Would you knowingly expose yourself to an infectious disease? If you are sound of mind, chances are that you will say no. Further, the reason you will most likely say no is because you have an appreciation for how vulnerable your physical self is.

 

Our awareness of our vulnerability as human beings, (on a physical level)  alters the choices we make. Collectively, so few of us willingly take risks that  puts our physical being in  danger.

So what about the mind? Is the mind vulnerable? Should we take the same precautions? The answer is yes, understandably the vulnerability of the mind is a concept that some people struggle to grasp. This is because while their mental state is something that can be experienced, it is not something that they can touch and see when they are mentally wounded by a bad idea.
Ideas are the equivalent of nutrition for the mind, good ideas that we come to believe help us to become successful in experiencing peace of mind, while bad ideas we come to believe, lead us into creating a world of continued crisis in our lives.
Here are three examples of common bad ideas that some people buy into.

Bad idea #1: You lack intellect.

During my time in the military, I discovered the true meaning of intellect, and that is truth. This is why the defense industry invents so much in technology and people when it comes to “gathering intelligence”.  This is a term that is used so often by the military when commanders talk about wanting the learn more about what is really going on in a foreign territory. With this in mind, imagine how ridiculous it sounds when  someone suggests that you lack the ability to gain awareness for the truth. This is exactly what people say when they suggest that others are of lower intellect,  simply because they don’t display cognitive abilities that are subjectively valued.

No two brains are the same, and everyone has the ability to gain awareness of truths in and out of their lives to solve their problems. When people buy into the idea that they are not intelligent, self fulfilling prophecy takes precedence. They lose interest in seeking the truth and live a life where they transition from one crisis to another where, due to their difficulty in making predictions, they would have been able to make if they possessed awareness of the truth.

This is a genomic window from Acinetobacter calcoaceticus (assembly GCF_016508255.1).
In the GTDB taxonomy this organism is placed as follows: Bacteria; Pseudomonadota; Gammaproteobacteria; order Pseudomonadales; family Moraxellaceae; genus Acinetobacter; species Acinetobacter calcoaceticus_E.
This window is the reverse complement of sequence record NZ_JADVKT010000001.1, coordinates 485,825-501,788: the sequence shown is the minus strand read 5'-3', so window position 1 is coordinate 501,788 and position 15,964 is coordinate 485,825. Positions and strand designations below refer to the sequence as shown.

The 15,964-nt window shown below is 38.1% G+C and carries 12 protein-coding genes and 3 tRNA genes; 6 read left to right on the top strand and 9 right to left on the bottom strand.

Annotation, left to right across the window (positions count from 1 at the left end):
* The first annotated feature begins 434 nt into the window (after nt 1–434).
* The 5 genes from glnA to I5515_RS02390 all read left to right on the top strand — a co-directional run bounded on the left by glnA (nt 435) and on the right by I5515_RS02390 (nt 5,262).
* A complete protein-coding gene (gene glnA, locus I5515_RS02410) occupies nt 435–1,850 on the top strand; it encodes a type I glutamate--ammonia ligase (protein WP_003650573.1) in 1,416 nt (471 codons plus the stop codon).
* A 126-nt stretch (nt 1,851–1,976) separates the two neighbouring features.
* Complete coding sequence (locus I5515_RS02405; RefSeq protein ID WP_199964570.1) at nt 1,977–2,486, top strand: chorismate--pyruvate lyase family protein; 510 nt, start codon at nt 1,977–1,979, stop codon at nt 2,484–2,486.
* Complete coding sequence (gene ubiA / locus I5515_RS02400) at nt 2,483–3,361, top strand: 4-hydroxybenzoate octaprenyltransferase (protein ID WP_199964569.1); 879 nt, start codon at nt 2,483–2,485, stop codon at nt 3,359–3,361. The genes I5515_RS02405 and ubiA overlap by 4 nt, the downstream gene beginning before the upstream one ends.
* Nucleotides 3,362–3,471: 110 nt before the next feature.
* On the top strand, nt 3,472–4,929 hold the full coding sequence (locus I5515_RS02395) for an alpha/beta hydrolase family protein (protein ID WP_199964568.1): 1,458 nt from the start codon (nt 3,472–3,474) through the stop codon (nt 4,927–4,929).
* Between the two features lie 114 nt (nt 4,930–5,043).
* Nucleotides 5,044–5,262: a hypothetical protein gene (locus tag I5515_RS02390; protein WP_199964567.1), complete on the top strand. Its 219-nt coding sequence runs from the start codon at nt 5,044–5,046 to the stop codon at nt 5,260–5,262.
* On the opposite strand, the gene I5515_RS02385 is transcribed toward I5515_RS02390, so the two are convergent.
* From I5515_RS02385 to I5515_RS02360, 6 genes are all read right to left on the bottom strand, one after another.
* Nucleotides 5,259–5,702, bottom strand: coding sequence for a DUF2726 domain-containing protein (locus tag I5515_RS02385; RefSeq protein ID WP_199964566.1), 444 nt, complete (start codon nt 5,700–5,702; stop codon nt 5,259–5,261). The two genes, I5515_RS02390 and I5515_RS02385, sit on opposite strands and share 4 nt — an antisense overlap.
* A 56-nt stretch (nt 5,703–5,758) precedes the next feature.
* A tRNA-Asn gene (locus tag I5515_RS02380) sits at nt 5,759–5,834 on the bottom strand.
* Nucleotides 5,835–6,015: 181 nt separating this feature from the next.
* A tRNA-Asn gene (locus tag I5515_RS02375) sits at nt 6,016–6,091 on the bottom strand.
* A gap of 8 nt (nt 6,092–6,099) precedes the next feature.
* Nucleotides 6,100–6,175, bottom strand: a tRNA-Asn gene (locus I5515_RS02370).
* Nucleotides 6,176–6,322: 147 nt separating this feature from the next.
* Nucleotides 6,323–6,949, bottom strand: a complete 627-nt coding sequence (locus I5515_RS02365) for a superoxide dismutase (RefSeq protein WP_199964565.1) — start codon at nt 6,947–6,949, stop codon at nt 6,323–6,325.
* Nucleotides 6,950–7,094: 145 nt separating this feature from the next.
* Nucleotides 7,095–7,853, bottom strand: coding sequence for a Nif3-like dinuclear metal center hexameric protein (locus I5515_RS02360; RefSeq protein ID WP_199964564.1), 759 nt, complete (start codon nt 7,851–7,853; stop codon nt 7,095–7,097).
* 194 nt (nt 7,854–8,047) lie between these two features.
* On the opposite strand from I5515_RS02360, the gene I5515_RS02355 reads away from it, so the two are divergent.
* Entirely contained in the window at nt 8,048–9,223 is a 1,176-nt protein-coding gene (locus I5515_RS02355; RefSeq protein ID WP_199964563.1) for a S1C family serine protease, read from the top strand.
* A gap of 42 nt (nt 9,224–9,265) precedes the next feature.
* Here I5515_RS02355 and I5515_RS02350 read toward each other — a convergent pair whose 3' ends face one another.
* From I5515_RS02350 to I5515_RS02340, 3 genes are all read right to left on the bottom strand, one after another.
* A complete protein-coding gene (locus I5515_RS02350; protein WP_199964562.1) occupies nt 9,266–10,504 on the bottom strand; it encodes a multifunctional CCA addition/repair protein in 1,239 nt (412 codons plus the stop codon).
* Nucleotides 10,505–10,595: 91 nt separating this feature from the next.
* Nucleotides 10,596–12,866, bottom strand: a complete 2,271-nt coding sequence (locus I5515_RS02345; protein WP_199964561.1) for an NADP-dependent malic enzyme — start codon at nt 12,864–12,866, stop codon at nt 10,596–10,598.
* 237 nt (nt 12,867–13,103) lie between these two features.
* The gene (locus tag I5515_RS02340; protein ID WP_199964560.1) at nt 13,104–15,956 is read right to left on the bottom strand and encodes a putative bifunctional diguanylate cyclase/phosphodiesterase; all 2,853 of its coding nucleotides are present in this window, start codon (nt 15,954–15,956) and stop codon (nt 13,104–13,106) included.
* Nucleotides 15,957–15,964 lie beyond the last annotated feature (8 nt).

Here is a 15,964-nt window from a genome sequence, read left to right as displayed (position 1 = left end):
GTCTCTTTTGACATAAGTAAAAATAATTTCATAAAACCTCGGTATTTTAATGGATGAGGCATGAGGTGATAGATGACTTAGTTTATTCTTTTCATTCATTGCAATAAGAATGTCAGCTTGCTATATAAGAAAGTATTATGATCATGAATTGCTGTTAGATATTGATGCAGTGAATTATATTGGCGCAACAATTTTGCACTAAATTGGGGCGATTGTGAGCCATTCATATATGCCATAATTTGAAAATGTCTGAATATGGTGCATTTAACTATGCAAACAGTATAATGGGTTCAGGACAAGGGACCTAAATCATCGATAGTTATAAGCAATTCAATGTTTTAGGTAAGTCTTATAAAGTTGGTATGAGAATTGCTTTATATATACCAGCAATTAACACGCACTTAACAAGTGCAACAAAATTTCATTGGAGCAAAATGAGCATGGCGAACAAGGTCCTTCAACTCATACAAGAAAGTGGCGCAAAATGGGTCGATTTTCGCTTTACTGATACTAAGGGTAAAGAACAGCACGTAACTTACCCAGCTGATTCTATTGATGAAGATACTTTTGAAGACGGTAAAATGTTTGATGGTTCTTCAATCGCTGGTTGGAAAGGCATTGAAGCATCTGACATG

Bad idea #2: You are a villain.
My first child was born in a hospital, which turned out to be a terrible experience, while my second child was born at home. The reason my wife and I choose for her to have a home birth was due to the terrible experience she experienced at the hospital, and myself as well. After her doctor had failed to show up for the birth, another doctor showed up for the birth and kept looking at his watch the entire time. I thought he was counting the contractions until he mentioned  to one of the nurses that this was taking too long and he would be upset if he missed his golf game. My wife and I ended being talked into my wife taking an epidural medication when she had insisted on wanting a natural birth. I regret going along with the doctors and nurses, but it was my first child and I thought it best to go with the advice of professionals. So this was the insult my wife experienced.